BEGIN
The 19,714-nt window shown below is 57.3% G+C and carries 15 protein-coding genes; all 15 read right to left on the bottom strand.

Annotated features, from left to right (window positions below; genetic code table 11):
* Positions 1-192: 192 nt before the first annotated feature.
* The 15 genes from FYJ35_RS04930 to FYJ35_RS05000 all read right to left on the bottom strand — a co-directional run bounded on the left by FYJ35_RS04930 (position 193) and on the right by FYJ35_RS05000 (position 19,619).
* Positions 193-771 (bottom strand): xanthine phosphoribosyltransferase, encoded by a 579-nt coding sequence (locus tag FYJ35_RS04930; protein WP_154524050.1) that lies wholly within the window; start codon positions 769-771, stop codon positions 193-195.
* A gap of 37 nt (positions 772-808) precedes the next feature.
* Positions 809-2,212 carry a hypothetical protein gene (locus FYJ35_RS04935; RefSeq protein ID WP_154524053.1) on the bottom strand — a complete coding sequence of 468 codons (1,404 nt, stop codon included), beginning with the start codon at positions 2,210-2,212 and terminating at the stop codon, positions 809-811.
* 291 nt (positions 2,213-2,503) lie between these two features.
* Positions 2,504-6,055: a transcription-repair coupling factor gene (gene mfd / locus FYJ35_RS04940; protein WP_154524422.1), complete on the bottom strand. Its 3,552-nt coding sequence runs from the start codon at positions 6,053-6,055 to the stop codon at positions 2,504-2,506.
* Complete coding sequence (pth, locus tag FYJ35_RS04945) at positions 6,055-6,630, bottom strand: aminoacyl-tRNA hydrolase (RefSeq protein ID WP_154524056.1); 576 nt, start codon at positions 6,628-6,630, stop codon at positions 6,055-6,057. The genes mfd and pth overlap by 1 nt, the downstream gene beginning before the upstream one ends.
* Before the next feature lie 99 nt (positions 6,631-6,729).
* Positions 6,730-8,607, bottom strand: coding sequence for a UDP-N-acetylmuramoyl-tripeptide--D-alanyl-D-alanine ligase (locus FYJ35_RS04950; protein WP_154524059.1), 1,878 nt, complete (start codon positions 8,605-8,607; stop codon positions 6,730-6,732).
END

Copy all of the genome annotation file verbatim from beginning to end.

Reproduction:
The 19,714-nt window shown below is 57.3% G+C and carries 15 protein-coding genes; all 15 read right to left on the bottom strand.

Annotated features, from left to right (window positions below; genetic code table 11):
* Positions 1-192: 192 nt before the first annotated feature.
* The 15 genes from FYJ35_RS04930 to FYJ35_RS05000 all read right to left on the bottom strand — a co-directional run bounded on the left by FYJ35_RS04930 (position 193) and on the right by FYJ35_RS05000 (position 19,619).
* Positions 193-771 (bottom strand): xanthine phosphoribosyltransferase, encoded by a 579-nt coding sequence (locus tag FYJ35_RS04930; protein WP_154524050.1) that lies wholly within the window; start codon positions 769-771, stop codon positions 193-195.
* A gap of 37 nt (positions 772-808) precedes the next feature.
* Positions 809-2,212 carry a hypothetical protein gene (locus FYJ35_RS04935; RefSeq protein ID WP_154524053.1) on the bottom strand — a complete coding sequence of 468 codons (1,404 nt, stop codon included), beginning with the start codon at positions 2,210-2,212 and terminating at the stop codon, positions 809-811.
* 291 nt (positions 2,213-2,503) lie between these two features.
* Positions 2,504-6,055: a transcription-repair coupling factor gene (gene mfd / locus FYJ35_RS04940; protein WP_154524422.1), complete on the bottom strand. Its 3,552-nt coding sequence runs from the start codon at positions 6,053-6,055 to the stop codon at positions 2,504-2,506.
* Complete coding sequence (pth, locus tag FYJ35_RS04945) at positions 6,055-6,630, bottom strand: aminoacyl-tRNA hydrolase (RefSeq protein ID WP_154524056.1); 576 nt, start codon at positions 6,628-6,630, stop codon at positions 6,055-6,057. The genes mfd and pth overlap by 1 nt, the downstream gene beginning before the upstream one ends.
* Before the next feature lie 99 nt (positions 6,631-6,729).
* Positions 6,730-8,607, bottom strand: coding sequence for a UDP-N-acetylmuramoyl-tripeptide--D-alanyl-D-alanine ligase (locus FYJ35_RS04950; protein WP_154524059.1), 1,878 nt, complete (start codon positions 8,605-8,607; stop codon positions 6,730-6,732).